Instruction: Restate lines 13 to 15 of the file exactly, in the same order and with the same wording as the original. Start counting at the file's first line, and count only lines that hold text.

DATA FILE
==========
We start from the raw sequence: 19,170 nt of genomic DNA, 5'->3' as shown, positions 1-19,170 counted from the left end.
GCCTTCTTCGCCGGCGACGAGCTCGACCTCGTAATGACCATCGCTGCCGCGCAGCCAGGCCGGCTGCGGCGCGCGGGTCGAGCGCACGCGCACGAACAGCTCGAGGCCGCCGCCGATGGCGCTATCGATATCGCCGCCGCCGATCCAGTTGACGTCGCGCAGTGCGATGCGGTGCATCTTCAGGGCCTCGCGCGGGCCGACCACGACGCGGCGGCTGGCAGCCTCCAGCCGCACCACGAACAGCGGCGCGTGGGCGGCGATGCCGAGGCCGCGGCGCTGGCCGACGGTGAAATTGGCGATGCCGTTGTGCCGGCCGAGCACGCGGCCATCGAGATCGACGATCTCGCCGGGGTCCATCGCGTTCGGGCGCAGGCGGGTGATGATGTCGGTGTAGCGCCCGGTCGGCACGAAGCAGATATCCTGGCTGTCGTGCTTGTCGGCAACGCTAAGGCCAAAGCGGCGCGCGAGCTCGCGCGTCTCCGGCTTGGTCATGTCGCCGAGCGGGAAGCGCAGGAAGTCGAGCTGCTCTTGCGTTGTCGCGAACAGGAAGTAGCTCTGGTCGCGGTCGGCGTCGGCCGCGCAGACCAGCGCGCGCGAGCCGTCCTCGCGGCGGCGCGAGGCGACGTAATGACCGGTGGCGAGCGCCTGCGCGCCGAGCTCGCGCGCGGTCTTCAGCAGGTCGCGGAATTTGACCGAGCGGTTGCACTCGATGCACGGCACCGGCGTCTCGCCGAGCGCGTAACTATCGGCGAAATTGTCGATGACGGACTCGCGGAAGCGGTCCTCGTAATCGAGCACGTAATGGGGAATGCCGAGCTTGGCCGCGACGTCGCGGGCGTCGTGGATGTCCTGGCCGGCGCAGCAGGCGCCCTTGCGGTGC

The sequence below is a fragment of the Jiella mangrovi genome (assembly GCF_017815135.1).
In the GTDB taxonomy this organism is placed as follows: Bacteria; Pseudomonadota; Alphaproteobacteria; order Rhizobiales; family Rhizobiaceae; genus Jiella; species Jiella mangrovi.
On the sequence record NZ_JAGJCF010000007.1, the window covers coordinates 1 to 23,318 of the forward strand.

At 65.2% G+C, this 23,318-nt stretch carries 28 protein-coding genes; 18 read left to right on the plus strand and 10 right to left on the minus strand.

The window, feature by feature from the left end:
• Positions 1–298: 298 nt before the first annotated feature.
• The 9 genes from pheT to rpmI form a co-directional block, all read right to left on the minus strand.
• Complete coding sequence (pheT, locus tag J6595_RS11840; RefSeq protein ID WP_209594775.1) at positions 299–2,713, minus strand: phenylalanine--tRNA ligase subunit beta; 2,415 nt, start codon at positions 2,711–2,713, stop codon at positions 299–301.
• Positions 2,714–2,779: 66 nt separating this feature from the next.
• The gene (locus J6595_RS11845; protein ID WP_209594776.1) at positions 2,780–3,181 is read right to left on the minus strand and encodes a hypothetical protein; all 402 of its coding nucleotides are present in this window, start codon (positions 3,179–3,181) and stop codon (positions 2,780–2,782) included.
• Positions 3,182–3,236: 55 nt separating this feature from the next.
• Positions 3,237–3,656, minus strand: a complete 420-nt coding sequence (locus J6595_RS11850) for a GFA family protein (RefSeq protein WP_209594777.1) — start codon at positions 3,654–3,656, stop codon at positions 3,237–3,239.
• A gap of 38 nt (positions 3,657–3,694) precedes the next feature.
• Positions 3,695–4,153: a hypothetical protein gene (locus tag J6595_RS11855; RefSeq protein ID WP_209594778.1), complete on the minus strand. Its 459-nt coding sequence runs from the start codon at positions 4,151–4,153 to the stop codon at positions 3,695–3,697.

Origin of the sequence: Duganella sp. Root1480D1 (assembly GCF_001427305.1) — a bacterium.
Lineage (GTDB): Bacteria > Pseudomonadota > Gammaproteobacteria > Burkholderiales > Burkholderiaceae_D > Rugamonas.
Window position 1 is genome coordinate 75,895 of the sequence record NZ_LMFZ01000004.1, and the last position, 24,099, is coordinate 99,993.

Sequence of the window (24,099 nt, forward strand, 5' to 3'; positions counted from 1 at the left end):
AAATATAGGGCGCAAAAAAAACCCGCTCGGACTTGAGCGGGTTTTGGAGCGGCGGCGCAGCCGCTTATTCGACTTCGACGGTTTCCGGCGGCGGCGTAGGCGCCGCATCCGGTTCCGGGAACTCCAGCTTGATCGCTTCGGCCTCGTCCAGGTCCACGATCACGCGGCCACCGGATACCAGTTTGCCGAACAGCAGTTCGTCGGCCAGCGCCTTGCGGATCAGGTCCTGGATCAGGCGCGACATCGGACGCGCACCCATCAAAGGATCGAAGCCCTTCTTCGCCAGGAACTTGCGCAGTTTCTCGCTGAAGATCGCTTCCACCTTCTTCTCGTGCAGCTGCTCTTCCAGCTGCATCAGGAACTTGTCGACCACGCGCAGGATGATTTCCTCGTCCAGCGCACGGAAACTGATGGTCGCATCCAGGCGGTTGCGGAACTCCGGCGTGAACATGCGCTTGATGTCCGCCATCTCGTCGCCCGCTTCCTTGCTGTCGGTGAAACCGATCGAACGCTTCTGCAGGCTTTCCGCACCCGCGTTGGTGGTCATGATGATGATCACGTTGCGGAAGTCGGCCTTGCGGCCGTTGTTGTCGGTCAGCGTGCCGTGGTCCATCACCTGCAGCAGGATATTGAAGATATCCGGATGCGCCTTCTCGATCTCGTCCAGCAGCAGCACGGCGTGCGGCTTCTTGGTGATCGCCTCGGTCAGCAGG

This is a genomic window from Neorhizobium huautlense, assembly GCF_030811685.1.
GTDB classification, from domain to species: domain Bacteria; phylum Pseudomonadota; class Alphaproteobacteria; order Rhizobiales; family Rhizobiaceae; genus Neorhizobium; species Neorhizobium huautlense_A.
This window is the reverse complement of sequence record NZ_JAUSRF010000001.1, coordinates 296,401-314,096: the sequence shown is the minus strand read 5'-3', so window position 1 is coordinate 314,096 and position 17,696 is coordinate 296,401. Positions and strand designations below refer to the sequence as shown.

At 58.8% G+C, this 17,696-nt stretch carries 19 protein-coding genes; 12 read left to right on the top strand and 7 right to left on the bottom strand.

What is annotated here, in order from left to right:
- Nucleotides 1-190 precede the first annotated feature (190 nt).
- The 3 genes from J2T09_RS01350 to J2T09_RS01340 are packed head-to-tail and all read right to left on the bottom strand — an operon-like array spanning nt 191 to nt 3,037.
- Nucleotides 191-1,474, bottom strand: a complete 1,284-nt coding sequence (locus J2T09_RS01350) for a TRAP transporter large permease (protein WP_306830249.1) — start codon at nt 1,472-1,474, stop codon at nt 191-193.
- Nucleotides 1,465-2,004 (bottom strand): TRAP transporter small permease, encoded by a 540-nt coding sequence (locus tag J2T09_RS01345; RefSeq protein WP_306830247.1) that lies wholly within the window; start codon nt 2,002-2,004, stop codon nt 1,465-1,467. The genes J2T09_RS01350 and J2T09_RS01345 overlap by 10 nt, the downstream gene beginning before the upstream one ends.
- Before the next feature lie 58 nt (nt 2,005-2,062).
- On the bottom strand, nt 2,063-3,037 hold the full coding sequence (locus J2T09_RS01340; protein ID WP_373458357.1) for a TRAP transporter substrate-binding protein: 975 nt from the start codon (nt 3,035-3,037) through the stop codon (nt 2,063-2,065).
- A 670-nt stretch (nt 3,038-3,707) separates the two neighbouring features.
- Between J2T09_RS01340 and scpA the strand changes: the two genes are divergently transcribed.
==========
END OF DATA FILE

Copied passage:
• Positions 3,182–3,236: 55 nt separating this feature from the next.
• Positions 3,237–3,656, minus strand: a complete 420-nt coding sequence (locus J6595_RS11850) for a GFA family protein (RefSeq protein WP_209594777.1) — start codon at positions 3,654–3,656, stop codon at positions 3,237–3,239.
• A gap of 38 nt (positions 3,657–3,694) precedes the next feature.